[Editor’s Note: Blessed Sacrament Father Ernest Falardeau composed the following article. He has been a religious for many years, and is presently serving in our New York City community. His vocation story is an inspiring example of a Eucharistic Life of service to the Church.]
No one likes to be alone. We have an instinctive need to be with others, with family and friends. There were ten children in my family, six boys and four girls. The oldest was twenty years older than the youngest. And so there was a lot of variety in my family. The special moment in our daily life was when we gathered at the dinner table together. There we shared our life, the stories of our day, our adventures and misadventures. We shared our lives and loved one another.
Leaving the family nest to go to the minor seminary was not easy. But it was easier for me because my older brother, Normand, preceded me there four years earlier. I knew many of his friends who visited him during the summer. I was encouraged to bring my trumpet along to help to form the Eymard Seminary Orchestra. It was like extending my family. In fact that was what attracted me to the Blessed Sacrament Fathers and Brothers. It was my extended spiritual family.
As a youngster I had been attracted to Jesus in the Blessed Sacrament. I asked to be an altar server when I was nine and was allowed to do so. In this way I met diocesan priests and was able to develop my love for the Jesus in the Eucharist. At the seminary we attended Mass every day and spent some time in Eucharistic Adoration. The studies were challenging but it was an opportunity to learn and prepare me for the future. Each year we were asked to write a letter asking for permission to move to the next year of studies at the seminary. We were free to do so or not. The choice was ours.
There were similar “decisive” moments during the time of formation, for example, entering the Novitiate at Barre, Massachusetts, making first vows, and preparing for ordination leading to the priesthood. These decisions were formative and helped me all my life. Another choice was to study in Rome at the Pontifical Gregorian University. I welcomed the chance to do so and earned a doctorate in theology at that university. My dissertation on Eucharistic Service in the Writings of St. Peter Julian Eymard: A Theological Analysis (Rome, PUG, 1959).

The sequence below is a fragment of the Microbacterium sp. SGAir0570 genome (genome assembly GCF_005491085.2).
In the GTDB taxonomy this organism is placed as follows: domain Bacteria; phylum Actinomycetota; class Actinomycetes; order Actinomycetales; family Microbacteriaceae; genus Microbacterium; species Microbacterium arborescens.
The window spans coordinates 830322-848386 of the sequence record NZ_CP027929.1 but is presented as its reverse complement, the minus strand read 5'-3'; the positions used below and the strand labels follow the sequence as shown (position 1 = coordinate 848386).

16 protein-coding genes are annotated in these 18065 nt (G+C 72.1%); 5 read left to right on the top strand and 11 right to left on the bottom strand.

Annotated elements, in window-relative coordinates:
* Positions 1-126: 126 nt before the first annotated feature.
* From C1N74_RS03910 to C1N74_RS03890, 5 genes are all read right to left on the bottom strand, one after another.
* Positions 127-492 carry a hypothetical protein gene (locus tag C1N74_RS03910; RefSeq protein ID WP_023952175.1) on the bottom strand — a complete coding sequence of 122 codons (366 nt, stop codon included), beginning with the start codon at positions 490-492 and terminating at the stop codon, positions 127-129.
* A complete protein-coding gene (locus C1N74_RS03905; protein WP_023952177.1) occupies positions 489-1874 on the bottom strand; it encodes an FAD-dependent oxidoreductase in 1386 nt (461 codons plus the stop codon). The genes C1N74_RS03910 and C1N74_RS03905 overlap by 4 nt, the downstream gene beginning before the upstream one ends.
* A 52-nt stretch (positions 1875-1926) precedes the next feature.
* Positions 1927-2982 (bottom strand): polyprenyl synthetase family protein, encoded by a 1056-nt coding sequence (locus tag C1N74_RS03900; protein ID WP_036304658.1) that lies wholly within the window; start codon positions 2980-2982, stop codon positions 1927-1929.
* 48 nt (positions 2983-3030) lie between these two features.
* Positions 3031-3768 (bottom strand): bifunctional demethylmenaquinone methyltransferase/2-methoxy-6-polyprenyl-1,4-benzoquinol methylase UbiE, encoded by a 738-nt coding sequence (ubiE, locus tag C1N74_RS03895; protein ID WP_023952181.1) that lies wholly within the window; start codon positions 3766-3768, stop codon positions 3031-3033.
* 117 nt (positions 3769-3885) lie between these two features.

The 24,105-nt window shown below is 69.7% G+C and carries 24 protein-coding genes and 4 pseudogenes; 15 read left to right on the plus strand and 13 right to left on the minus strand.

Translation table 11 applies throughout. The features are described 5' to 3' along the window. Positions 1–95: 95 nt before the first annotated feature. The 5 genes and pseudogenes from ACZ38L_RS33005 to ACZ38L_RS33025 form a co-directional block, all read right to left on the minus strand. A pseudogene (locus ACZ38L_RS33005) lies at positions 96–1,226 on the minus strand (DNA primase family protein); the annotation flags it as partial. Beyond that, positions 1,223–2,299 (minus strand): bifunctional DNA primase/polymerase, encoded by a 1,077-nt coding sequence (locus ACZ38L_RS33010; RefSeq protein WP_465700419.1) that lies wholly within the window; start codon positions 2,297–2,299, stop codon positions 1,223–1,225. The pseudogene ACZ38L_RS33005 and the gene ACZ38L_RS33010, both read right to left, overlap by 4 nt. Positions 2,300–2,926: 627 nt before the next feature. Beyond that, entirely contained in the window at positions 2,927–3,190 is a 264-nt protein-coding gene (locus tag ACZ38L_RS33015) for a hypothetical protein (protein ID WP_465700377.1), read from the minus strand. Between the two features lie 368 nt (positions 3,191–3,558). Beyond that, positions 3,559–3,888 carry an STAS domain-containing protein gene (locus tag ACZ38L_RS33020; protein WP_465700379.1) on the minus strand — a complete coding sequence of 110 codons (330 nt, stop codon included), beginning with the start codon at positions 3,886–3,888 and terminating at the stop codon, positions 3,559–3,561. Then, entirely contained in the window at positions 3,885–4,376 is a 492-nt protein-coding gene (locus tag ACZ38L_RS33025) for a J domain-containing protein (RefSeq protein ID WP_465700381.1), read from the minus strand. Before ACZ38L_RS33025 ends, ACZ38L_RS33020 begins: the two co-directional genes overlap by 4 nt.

After ordination, I was sustained as a priest by the life of prayer and the different communities in which I served and found fellowship. After serving as a teacher in the minor and major seminaries for twenty-five years, I was asked to serve at St. Charles Borromeo Parish in Albuquerque, New Mexico. I had followed the sessions of the Second Vatican Council and was impressed by its ecumenical thrust. Work and prayer to “reintegrate” Christian churches and ecclesial communities seemed like a great cause and a vocation within my vocation. And so when the Archbishop of Santa Fe, NM asked me to serve as ecumenical officer of the Archdiocese, I accepted with the consent of my superiors and support of my community. I served in that capacity for twenty-four years. An added blessing in that assignment was Father Normand’s assignment to St. Charles Borromeo a year after I had arrived. He served there until his death twenty-five years later.
New York and the Future
In 2003, I came to New York City and served my community as the local Superior. I enjoy my assignment here where I continue to contribute to the ecumenical mission of the Church and our Congregation. I maintain a blog on the Province’s web site (click here) dealing with Ecumenicism. In spite of some health problems I am still able to celebrate Mass in the beautiful church of St. Jean Baptiste (I was ordained there with my classmates in September 1956) and to continue my ministry, prayer and religious life. It has been a joyful and beautiful life. It has prepared me to see God face to face and to join the great family of God in heaven. I look forward to seeing my family, friends and members of my Congregation there.